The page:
Mesembryanthemum crystallinum L.

Common Ice Plant
Aizoaceae (Fig-Marigold Family)



 

Common ice plant is a succulent, prostrate and much-branched annual whose stem and leaves are covered with tiny glistening vesicles.  The leaves are alternate, ovate to spatulate, narrowing to an amplexicaul base or with a short petiole.  They are thick, somewhat wavy-margined and up to 4" long.  The solitary flowers are either on short, thick stems or none, and have five sepals and masses of white threadlike petals that age to reddish. There are numerous short stamens.  Ice plant is common along the coast and in salt marshes from Lower to c. California, and is the species that is most properly called that as opposed to the Hottentot and Sea Figs which are also referred to incorrectly as ice plant.  It supposedly adds salt to the surrounding soil, thereby discouraging other plants from germinating nearby.  It is a native of South Africa, and blooms from March to October.  These pictures were taken in Upper Newport Bay. Note the Batis maritima in the third photo.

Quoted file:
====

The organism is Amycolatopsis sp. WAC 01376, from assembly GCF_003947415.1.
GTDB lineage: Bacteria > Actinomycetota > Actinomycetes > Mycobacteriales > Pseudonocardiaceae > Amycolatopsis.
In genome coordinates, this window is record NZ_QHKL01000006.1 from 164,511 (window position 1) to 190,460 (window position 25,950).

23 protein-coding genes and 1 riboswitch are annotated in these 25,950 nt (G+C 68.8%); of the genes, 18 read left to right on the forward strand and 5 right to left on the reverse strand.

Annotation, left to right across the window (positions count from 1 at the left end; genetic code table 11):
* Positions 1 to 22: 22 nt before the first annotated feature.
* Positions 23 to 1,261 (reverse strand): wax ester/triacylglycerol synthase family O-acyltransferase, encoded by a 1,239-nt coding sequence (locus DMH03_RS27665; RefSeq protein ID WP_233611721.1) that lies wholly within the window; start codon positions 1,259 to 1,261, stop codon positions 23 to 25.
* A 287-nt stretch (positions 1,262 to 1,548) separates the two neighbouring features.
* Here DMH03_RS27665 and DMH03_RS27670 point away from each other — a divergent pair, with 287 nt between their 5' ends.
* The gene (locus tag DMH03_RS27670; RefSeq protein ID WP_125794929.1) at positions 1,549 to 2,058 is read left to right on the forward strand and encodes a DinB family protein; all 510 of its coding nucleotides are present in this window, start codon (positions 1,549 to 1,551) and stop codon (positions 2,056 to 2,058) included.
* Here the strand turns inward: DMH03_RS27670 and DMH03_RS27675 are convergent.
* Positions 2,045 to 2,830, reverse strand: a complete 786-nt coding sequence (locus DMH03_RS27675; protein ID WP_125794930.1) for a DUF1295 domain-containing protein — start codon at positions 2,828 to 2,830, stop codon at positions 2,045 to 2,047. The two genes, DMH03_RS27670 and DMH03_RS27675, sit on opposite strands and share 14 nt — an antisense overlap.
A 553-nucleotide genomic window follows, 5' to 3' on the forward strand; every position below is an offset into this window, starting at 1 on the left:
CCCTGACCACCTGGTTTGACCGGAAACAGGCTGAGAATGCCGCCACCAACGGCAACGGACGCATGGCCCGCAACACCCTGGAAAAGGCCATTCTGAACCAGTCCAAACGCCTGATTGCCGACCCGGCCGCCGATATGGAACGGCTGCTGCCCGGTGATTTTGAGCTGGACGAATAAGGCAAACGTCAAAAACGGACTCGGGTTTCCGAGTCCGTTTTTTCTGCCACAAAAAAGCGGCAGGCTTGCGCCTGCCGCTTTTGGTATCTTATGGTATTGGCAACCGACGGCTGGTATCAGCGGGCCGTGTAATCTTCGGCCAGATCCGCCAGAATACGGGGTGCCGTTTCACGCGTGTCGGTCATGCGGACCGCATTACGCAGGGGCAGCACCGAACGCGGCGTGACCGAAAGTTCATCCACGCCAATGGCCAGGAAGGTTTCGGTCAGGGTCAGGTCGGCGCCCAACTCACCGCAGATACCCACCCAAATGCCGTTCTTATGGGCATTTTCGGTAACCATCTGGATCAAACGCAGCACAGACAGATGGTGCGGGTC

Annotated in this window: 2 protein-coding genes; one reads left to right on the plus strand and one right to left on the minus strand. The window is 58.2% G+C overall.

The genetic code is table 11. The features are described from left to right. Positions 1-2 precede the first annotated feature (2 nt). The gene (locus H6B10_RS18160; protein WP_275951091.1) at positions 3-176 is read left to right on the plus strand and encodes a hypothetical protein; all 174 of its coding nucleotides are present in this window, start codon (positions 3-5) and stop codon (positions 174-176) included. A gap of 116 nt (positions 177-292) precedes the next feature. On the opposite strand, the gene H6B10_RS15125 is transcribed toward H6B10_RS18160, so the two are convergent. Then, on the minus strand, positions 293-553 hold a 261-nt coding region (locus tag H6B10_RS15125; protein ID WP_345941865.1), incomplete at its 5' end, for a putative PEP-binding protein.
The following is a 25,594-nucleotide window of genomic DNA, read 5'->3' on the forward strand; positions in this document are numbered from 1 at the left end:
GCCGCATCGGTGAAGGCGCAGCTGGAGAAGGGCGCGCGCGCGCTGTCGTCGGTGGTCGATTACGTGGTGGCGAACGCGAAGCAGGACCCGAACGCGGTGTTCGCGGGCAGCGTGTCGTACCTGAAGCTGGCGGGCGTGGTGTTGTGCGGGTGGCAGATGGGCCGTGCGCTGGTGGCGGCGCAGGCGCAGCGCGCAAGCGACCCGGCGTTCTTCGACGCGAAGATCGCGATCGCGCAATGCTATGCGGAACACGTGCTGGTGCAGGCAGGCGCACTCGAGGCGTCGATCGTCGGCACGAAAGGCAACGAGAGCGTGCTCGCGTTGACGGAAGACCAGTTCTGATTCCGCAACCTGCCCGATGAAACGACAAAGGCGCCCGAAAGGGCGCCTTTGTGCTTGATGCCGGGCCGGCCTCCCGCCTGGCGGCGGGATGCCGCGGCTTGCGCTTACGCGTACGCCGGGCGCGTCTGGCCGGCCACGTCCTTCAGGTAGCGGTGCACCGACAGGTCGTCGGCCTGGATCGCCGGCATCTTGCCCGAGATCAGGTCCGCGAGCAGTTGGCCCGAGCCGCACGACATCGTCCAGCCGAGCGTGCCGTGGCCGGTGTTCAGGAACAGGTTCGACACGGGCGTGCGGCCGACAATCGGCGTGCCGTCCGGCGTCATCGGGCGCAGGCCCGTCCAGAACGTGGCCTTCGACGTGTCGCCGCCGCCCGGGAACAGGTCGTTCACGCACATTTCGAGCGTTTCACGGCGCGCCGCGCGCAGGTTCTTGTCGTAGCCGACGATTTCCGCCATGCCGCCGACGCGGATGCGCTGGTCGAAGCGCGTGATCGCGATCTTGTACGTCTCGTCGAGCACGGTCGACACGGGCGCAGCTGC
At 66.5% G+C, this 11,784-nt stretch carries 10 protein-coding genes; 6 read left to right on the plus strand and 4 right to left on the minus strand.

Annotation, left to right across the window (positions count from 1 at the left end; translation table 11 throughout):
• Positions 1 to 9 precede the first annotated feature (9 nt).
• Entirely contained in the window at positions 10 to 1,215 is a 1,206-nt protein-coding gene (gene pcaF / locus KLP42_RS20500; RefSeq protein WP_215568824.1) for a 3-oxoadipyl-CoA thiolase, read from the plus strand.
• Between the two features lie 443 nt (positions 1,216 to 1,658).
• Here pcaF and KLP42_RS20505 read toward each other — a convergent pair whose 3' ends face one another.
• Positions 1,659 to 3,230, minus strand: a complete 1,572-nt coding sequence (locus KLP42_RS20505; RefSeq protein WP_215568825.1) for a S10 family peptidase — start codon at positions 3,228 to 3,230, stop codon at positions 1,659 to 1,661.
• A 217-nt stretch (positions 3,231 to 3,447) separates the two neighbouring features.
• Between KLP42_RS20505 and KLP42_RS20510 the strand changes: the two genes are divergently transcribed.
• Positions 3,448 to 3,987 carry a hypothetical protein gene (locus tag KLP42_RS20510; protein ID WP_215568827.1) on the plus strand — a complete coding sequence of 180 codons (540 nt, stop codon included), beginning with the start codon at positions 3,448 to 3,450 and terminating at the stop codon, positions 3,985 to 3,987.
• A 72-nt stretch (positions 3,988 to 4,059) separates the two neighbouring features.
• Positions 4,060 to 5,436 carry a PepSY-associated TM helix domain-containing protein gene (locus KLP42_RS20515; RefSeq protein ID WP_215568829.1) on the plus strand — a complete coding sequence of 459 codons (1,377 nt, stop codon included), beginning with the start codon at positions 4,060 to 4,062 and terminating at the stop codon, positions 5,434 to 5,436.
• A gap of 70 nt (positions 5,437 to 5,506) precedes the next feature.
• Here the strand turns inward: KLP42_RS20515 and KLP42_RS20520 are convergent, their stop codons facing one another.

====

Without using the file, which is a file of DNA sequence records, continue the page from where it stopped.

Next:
Click here for name derivations: 1) Mesembryanthemum 2) crystallinum.
Pronunciation: mes-em-bree-AN-the-mum kri-stal-EE-num.
Click here for Botanical Term Meanings.

 






Return to Home Page